TCM Guest Programmer: Dana Delany

2 Movies / September 18
Celebrated actress and TCM friend Dana Delany joins TCM Noir Alley host Eddie Muller on this evening for a double feature of films she enjoys watching and discussing. New York City-born Delany had her breakthrough role and won two primetime Emmy Awards for ABC-TV’s China Beach (1988-91). She is also well-remembered for such films as Tombstone (1993), The Margaret Sanger Story (1995) and Fly Away Home (1996).
Delany has played major roles in several television series including ABC’s Desperate Housewives and Amazon’s Hand of God. She has also done some high-profile voice work, notably for the DC Animated Universe, where her roles have included Lois Lane in Superman.
Delany has been a special guest at several TCM Classic Film Festivals and served as guest host introducing films on the network. Interviewed at the 2019 Festival, she said, “I love TCM. It’s my go-to-channel and I have it on all day. Of course, I get nothing done because I get sucked in by the movies. But it makes me happy!”
“Obviously I like dark, sad movies,” Delany has said of her film picks in the past. She remains true to that motif with her choices here, both filmed in black-and-white with a noir flavor.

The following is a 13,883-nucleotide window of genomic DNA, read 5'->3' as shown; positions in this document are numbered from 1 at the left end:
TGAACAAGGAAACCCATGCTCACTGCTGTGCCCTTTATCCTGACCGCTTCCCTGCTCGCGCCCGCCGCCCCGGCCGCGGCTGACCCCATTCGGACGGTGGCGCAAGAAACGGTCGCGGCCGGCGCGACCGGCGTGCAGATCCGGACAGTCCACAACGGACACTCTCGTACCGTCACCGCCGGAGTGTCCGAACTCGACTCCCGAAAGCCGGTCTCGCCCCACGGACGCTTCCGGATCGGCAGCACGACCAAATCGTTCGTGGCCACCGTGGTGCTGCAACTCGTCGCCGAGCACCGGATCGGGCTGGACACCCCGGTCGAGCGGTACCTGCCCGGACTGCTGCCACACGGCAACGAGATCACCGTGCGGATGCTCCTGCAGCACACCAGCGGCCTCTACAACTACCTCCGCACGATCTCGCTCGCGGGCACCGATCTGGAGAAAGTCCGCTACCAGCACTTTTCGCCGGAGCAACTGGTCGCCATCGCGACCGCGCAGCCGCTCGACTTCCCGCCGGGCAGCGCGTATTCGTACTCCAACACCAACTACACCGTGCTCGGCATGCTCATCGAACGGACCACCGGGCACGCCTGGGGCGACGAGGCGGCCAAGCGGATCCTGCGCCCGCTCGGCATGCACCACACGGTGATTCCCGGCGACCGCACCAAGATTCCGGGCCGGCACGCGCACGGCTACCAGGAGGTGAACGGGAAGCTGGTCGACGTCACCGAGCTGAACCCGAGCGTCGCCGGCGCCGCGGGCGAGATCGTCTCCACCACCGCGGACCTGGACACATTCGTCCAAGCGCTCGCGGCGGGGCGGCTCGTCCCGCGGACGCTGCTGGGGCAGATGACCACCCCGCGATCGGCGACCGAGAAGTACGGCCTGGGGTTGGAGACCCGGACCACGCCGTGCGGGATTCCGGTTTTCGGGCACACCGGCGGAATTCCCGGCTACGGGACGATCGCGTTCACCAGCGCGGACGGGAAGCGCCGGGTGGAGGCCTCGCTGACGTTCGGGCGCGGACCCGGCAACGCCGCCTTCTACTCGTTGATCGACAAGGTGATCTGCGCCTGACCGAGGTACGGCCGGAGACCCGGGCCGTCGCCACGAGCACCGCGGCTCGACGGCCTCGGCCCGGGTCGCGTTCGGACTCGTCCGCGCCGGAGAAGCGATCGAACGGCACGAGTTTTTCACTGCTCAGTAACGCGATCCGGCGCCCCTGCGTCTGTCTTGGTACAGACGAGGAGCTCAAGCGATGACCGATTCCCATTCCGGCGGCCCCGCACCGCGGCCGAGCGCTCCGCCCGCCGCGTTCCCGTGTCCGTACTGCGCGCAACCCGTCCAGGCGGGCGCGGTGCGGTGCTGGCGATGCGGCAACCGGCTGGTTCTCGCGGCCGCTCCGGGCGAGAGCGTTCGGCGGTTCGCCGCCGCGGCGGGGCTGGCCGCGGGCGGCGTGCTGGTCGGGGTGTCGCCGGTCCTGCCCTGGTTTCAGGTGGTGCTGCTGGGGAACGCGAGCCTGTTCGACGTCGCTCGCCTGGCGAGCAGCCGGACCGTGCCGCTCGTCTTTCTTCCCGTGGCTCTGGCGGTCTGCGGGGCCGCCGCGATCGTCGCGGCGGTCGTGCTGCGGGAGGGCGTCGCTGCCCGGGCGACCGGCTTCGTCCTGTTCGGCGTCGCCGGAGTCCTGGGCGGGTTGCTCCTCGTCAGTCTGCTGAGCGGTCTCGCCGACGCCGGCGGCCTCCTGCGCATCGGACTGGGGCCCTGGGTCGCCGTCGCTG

Once a Thief (1965), Delany’s first selection, stars Alain Delon as an Italian immigrant with a checkered past who struggles to go straight in San Francisco. The strong cast also includes Ann-Margret as Delon’s wife, Van Heflin as a police inspector determined to find him guilty of robbery and murder and Jack Palance as Delon’s scheming brother. Ralph Nelson directs from a script by Zekial Marko.
Man on a Tightrope (1953), Delany’s next choice, is one of director Elia Kazan’s lesser-seen films – an atmospheric drama about a circus manager (Fredric March) in Czechoslovakia who plans to lead his troupe in an escape from behind the Iron Curtain. Also starring are Gloria Grahame as March’s wife and Terry Moore as his daughter. The screenplay by Robert E. Sherwood is based on Neil Paterson’s novel, which in turn was inspired by the real-life exploits of the Circus Brumbach, a troupe that escaped from East Germany in 1950.

Source: TCM